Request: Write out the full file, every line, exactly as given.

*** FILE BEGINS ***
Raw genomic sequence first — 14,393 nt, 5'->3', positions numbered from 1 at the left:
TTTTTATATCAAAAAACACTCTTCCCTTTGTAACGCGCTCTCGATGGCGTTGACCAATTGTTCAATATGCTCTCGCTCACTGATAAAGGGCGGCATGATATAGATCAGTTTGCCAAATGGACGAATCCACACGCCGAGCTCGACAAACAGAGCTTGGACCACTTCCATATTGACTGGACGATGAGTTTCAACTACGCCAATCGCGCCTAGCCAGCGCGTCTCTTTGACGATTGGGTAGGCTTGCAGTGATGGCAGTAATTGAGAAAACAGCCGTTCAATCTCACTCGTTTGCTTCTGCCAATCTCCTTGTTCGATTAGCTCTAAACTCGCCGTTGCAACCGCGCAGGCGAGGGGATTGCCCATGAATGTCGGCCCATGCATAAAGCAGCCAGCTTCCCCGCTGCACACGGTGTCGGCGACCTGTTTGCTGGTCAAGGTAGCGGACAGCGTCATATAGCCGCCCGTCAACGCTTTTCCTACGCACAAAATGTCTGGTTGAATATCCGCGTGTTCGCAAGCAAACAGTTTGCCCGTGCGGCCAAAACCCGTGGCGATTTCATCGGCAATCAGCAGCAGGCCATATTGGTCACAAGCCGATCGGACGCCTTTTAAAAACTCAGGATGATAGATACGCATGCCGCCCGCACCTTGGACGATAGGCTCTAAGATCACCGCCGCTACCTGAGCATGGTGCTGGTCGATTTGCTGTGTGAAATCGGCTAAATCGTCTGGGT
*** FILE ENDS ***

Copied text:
Raw genomic sequence first — 14,393 nt, 5'->3', positions numbered from 1 at the left:
TTTTTATATCAAAAAACACTCTTCCCTTTGTAACGCGCTCTCGATGGCGTTGACCAATTGTTCAATATGCTCTCGCTCACTGATAAAGGGCGGCATGATATAGATCAGTTTGCCAAATGGACGAATCCACACGCCGAGCTCGACAAACAGAGCTTGGACCACTTCCATATTGACTGGACGATGAGTTTCAACTACGCCAATCGCGCCTAGCCAGCGCGTCTCTTTGACGATTGGGTAGGCTTGCAGTGATGGCAGTAATTGAGAAAACAGCCGTTCAATCTCACTCGTTTGCTTCTGCCAATCTCCTTGTTCGATTAGCTCTAAACTCGCCGTTGCAACCGCGCAGGCGAGGGGATTGCCCATGAATGTCGGCCCATGCATAAAGCAGCCAGCTTCCCCGCTGCACACGGTGTCGGCGACCTGTTTGCTGGTCAAGGTAGCGGACAGCGTCATATAGCCGCCCGTCAACGCTTTTCCTACGCACAAAATGTCTGGTTGAATATCCGCGTGTTCGCAAGCAAACAGTTTGCCCGTGCGGCCAAAACCCGTGGCGATTTCATCGGCAATCAGCAGCAGGCCATATTGGTCACAAGCCGATCGGACGCCTTTTAAAAACTCAGGATGATAGATACGCATGCCGCCCGCACCTTGGACGATAGGCTCTAAGATCACCGCCGCTACCTGAGCATGGTGCTGGTCGATTTGCTGTGTGAAATCGGCTAAATCGTCTGGGT